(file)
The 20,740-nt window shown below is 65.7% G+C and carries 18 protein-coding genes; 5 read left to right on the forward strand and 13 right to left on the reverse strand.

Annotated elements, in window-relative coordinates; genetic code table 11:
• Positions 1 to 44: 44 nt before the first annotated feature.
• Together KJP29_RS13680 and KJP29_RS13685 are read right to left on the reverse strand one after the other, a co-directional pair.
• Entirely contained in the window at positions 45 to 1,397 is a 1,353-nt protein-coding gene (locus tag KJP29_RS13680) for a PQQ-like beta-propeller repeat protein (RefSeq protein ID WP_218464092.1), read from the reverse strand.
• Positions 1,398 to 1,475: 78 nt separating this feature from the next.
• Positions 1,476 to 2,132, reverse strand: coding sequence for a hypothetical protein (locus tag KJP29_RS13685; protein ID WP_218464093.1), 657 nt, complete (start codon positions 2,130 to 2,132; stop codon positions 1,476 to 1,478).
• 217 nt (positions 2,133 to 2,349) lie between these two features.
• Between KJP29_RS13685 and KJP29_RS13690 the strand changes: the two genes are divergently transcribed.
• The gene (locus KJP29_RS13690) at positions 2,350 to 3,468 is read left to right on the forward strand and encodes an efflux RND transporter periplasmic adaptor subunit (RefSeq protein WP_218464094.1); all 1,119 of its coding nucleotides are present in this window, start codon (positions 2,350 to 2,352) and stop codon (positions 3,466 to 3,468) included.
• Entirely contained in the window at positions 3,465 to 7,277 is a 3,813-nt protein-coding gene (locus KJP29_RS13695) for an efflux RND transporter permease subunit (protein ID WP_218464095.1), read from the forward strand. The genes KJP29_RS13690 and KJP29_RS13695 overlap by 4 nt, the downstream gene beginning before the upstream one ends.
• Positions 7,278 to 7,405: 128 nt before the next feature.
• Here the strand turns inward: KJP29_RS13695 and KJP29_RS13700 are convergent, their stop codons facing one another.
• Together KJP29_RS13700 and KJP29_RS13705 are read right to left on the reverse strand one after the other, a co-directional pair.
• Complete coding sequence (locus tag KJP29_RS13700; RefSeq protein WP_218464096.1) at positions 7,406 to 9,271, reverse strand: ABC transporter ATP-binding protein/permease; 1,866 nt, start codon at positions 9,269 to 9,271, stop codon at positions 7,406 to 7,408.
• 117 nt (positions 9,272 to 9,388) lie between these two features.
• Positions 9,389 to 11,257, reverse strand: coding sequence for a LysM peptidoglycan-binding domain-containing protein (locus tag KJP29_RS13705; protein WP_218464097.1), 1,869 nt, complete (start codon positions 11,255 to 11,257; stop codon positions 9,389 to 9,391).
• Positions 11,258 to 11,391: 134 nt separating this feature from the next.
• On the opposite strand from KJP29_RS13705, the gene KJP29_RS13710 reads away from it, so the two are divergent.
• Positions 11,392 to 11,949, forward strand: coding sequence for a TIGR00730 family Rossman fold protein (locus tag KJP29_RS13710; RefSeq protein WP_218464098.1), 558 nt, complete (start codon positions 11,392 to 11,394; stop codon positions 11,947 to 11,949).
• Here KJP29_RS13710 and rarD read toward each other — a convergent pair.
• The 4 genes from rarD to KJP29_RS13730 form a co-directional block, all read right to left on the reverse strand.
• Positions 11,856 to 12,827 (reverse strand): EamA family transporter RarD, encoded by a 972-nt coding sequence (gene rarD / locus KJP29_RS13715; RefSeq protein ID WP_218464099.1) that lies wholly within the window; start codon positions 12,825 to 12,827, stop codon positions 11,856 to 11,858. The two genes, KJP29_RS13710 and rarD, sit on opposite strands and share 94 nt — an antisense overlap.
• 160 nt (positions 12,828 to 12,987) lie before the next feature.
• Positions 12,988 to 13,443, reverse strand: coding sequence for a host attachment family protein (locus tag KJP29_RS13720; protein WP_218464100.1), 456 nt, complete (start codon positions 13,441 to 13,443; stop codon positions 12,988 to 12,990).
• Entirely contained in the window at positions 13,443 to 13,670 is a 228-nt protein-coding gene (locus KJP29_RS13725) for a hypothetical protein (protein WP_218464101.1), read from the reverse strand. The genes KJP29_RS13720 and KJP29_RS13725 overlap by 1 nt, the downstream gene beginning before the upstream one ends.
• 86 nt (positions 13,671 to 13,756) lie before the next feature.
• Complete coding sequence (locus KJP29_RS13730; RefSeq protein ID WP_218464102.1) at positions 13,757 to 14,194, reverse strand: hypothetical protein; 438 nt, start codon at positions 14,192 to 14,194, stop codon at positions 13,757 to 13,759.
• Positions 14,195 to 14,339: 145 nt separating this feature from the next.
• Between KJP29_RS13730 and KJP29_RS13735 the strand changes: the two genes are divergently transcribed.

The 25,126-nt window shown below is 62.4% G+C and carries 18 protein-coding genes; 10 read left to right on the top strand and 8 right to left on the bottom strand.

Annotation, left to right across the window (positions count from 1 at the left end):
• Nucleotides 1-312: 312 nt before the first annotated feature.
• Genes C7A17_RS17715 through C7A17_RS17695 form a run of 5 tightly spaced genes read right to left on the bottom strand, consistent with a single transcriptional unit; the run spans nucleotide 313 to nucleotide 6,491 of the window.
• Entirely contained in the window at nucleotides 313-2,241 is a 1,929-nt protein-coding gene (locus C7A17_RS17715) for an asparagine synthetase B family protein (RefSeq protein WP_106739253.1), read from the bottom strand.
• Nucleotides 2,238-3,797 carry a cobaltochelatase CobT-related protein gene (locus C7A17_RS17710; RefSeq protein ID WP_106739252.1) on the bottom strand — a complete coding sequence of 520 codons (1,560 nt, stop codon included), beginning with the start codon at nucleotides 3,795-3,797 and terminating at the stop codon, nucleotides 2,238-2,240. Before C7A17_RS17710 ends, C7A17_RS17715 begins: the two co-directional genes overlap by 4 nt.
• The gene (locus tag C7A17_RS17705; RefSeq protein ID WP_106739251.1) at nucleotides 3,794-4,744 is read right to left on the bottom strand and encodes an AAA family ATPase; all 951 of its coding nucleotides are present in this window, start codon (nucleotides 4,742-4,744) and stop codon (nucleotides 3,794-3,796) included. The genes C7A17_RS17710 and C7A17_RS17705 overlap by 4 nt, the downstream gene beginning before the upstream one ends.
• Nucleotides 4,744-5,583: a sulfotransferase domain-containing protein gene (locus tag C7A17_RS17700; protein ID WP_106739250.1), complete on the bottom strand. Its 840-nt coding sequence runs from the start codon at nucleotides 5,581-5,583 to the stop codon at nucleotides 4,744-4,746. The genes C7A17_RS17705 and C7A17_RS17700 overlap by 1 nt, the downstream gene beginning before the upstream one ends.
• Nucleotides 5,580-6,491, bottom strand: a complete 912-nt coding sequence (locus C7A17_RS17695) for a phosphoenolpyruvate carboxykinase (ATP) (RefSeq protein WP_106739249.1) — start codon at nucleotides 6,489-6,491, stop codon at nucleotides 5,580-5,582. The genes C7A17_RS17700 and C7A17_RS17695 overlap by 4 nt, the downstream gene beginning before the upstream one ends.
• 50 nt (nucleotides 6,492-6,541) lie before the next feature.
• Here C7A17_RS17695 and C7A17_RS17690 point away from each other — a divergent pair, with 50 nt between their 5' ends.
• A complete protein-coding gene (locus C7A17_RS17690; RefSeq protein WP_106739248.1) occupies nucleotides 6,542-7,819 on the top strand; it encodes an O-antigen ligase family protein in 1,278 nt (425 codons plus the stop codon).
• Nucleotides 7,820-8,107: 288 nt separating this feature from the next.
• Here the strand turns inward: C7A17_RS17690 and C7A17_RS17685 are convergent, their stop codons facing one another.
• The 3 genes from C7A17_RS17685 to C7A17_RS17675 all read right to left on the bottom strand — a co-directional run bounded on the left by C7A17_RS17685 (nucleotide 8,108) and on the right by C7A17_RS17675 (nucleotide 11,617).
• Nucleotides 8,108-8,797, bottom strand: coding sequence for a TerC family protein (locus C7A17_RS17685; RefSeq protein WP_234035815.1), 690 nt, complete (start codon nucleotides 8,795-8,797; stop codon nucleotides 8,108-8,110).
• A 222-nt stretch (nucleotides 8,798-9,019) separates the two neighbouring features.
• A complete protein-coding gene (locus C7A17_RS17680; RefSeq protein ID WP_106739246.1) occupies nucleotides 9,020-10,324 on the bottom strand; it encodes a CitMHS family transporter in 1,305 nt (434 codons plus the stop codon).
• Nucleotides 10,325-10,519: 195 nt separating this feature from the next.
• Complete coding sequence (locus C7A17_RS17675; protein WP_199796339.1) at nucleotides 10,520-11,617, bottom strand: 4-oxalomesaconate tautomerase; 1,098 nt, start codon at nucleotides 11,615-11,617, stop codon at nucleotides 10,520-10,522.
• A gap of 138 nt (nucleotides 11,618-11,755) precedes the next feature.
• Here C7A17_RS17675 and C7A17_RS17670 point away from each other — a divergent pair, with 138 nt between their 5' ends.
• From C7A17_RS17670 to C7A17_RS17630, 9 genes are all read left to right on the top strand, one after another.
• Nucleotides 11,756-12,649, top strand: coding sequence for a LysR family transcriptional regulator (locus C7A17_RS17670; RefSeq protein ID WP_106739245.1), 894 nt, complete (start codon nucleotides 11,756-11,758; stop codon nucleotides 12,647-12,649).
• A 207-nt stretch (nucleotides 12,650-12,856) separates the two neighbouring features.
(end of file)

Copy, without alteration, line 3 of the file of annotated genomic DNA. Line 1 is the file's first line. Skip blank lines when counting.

• Positions 1 to 44: 44 nt before the first annotated feature.